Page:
Though for an hour he continued talking, he said nothing—at least, he said nothing I have remembered. The extraordinary thing about him was that, in spite of his timidity, his seeming apprehensiveness, he left on my mind a deep impression of adventure—not of a man who sought physical, but spiritual, risks. I think he is a poet who cannot refrain from exacerbating his own soul, who must at all costs place his mind in danger and escape only at the last moment. I believe he is intensely morbid, delighting to brood over dark things, seeing no humour in life, but full of a baffled chivalry, a nobility thwarted at every turn.
with private means and clear prospects, who would make an excellent husband; it was a chance in a thousand, and if the fellow were ready and anxious to marry the penniless daughter of a poverty-stricken country clergyman, the vicar did not intend to discourage him nor to take the hazard of sentimental and unnecessary delays.
“‘Will he be fool enough to do it?’ he asked, as he looked the old counterfeit over.
Even that prospect did not seem to alarm steady-going Jack.
“I did not mean to insult my sister,” cried Constance, springing to her feet. “She is so well brought up, that she accepted whatever you chose to say to her, forgetting that she was a woman, that she was a lady.”
As soon as he was well out of the water, General Klapka sent one of his young officers, who looked as crestfallen as himself, to order their horses; but, in the little time that elapsed before his departure, Mademoiselle Orviéff seemed determined, by her endless regrets and apologies, not to let him forget his mishap, while, by a singular process of feminine logic, she taxed Count Kourásoff with being the sole cause of the accident. He, after all, had saved the fan, and bore her reproaches with great coolness. When at last General Klapka, sulky and discomfited, rode off Mademoiselle Olga and the count laughed at him as if they would never tire, and seemed to think his misfortune a source of boundless amusement; but I began to see that there were some tragic elements in this comedy they were playing.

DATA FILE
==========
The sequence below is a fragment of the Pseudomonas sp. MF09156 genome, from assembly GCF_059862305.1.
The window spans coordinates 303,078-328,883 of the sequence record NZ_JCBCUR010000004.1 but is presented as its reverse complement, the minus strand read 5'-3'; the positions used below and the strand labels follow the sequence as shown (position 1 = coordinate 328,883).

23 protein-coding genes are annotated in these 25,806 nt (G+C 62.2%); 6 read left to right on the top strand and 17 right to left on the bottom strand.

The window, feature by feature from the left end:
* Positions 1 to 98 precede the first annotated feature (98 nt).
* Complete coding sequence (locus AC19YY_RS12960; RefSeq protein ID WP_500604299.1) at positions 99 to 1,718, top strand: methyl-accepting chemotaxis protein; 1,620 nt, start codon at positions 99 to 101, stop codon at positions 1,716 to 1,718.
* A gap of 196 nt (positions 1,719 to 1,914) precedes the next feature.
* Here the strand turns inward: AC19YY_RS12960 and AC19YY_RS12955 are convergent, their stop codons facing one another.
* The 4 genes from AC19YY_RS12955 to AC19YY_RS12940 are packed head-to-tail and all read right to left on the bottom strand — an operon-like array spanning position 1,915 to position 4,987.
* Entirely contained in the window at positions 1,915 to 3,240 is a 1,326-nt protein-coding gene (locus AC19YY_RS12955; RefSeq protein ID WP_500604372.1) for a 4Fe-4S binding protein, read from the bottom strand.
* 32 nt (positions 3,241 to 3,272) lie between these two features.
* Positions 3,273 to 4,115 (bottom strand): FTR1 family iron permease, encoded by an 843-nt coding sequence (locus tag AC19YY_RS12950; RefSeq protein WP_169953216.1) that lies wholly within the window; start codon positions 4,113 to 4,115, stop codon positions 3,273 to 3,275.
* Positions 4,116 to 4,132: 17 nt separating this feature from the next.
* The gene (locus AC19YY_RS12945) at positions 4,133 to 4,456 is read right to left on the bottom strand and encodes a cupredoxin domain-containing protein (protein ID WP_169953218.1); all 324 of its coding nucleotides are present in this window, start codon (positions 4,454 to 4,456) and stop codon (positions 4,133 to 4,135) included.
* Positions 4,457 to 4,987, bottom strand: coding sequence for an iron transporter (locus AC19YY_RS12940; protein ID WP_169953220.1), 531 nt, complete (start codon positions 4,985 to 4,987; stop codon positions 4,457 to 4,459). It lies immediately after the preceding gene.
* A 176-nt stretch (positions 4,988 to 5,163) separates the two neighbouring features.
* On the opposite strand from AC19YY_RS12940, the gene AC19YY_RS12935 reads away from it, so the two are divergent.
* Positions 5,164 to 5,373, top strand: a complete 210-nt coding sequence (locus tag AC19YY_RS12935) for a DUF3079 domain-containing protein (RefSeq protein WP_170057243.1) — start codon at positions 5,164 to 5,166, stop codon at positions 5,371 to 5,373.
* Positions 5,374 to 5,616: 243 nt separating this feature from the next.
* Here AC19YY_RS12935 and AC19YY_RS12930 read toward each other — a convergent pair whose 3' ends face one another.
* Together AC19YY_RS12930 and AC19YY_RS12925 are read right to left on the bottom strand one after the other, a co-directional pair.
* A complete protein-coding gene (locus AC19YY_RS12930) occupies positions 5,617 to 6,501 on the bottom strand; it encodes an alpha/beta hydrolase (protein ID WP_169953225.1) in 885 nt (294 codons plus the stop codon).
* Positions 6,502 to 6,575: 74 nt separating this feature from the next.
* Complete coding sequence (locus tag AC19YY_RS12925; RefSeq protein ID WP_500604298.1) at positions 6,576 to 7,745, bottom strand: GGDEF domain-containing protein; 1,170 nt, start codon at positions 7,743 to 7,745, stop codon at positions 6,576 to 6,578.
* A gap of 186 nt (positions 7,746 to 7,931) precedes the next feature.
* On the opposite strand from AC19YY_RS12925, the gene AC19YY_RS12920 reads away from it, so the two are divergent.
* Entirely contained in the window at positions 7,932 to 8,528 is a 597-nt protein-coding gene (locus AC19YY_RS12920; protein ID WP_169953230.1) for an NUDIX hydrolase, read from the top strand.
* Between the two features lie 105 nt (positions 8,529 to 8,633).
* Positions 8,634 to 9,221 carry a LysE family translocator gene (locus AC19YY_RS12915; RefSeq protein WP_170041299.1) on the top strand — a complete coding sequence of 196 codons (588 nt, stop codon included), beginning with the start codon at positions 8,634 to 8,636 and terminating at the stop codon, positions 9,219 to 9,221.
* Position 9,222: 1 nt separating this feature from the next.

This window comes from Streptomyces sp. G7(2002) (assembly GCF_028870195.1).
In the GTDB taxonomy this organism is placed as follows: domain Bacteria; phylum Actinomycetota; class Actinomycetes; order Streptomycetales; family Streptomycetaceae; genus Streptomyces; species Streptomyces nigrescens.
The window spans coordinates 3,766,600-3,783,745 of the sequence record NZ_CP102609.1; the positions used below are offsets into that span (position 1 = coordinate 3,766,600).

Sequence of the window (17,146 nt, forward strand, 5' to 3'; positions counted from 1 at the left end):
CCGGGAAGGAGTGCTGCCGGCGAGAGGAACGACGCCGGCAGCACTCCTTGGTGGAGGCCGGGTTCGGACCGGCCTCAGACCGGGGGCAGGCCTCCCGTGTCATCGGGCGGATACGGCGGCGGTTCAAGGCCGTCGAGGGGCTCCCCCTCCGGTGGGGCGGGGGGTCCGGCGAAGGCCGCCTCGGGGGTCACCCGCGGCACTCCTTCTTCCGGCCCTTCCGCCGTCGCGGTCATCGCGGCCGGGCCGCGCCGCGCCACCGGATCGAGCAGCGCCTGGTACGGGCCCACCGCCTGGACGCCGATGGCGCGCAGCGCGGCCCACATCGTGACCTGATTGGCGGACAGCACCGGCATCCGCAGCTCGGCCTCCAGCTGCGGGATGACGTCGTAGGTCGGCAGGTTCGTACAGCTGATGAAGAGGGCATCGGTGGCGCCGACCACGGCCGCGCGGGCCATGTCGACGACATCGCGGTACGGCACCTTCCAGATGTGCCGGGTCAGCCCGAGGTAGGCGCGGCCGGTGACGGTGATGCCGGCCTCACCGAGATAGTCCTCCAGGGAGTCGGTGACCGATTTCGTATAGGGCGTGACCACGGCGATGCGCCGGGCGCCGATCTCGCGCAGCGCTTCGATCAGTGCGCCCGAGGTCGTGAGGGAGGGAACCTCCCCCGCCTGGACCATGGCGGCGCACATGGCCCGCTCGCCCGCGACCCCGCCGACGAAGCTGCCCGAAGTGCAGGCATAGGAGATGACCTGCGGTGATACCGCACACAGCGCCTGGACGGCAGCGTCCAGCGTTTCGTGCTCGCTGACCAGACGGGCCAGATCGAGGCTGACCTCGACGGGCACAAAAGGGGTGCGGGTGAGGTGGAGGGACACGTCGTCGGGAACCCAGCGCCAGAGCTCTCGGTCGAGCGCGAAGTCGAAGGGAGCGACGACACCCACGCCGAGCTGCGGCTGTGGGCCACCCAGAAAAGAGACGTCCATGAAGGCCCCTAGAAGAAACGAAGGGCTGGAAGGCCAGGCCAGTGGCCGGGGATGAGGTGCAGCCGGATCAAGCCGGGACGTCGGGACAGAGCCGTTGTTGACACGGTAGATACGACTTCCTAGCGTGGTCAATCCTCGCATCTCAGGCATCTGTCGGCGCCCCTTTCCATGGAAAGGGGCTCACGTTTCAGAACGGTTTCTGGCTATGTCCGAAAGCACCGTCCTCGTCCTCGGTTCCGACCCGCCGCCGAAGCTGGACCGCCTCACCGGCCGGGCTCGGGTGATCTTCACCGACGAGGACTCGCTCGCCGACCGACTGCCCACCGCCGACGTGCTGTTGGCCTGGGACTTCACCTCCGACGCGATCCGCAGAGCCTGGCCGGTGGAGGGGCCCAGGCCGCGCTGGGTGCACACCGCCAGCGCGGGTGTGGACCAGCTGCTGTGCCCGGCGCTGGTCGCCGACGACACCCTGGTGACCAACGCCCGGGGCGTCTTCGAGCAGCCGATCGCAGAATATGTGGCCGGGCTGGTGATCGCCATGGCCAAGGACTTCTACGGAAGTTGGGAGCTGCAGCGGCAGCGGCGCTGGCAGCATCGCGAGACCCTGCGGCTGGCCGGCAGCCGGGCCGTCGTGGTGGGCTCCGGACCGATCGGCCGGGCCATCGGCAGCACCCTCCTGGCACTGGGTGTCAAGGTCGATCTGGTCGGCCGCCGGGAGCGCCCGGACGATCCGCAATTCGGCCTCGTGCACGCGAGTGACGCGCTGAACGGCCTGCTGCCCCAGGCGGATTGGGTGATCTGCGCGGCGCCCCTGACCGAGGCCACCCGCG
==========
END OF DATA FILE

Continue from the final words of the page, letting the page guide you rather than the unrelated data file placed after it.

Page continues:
"Was his name Creach or Graeme," I went on.
And when Amos saw the steady stream of men in khaki being carried to the operating tables he stared hard at each and every one as though really afraid deep down in his brotherly heart he was fated to find Frank there, a mangled wreck, and utterly beyond the task of going back home to say good-bye to the father who yearned to receive his forgiveness.
Suddenly, as though the horror of her own situation for the first time burst upon her, Célestine uttered a piercing shriek, and, flinging herself upon Poirot, poured out a torrent of incoherent French.
Copyright © 2020